The images of the storms that devastated parts of Germany last summer have left their mark. Heavy rains destroyed villages and 180 people lost their lives. Such extreme weather events may become more frequent in the future. Europe must face global warming, as do the other continents, especially in the South.

In this context, the second part of the IPCC report on the climate gets a lot of attention. This report takes stock of the global situation. The experts present concrete scenarios of the effects of climate change as well as political, economic and technological solutions to adapt to it.

Read the report

Cultivating resilience

“Climate change is putting the food supply of millions of people around the world at risk,” warns Sonja Tschirren, Head of Climate and Agricultural Issues at SWISSAID. SWISSAID is working with farmers in nine countries in the South to strengthen their resilience to the consequences of climate change. Through ecological and social agriculture, known as agroecology, SWISSAID supports, for example, the rehabilitation and promotion of old varieties of plants that are more resistant to bad weather, lack of water, pests and diseases. The aim is to guarantee the food security of the population.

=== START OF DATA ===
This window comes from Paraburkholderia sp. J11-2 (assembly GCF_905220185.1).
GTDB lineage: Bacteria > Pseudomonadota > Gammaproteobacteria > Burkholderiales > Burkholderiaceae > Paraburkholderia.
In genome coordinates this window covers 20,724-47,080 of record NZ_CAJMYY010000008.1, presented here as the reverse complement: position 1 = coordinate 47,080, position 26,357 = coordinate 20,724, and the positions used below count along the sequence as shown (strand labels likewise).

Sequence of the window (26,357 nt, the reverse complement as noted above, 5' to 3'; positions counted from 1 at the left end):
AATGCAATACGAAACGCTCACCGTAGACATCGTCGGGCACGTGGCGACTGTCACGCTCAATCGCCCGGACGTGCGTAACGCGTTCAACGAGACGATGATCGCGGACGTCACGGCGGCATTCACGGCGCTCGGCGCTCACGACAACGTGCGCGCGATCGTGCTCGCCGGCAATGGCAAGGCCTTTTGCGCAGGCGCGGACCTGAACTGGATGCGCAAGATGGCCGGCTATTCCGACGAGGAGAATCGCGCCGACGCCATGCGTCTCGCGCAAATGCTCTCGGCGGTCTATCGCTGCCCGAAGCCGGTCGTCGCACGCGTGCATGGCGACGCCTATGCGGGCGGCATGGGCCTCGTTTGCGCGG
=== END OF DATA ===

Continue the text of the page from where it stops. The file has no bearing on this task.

Urgent policy measures 

But organizations and civil society alone will not be able to absorb the impacts of climate change if nothing is done at the political level. “Switzerland will not achieve climate neutrality in 2050 if drastic political measures are not taken,” warns Sonja Tschirren. “The planned policy instruments are too weak. Switzerland imports and wastes a lot. Our carbon footprint currently amounts to 14 tons per person per year, while the world average is six tons.

SWISSAID is committed to improving the resilience of farmers in the South, who are the first victims of climate change, as well as in the North, for the implementation of global solutions to fight against climate change. This is the only way to achieve the objectives of the Paris Agreement and to improve the living conditions of peasant families.

Our engagement in the South as well as in the North:

The Intergovernmental Panel on Climate Change

The Intergovernmental Panel on Climate Change (IPCC) is a scientific body and also an intergovernmental committee of the United Nations. The central task of the IPCC is to compile the latest and most important climate science findings regarding the causes, consequences and risks of climate change. At the same time, it shows how the global community can mitigate and/or adapt to the negative consequences of global warming. A new State of the Climate report is published every six to seven years – three to four years of which are required to produce a new report. Depending on the scope, 100 to 250 experts contribute to each chapter as lead authors.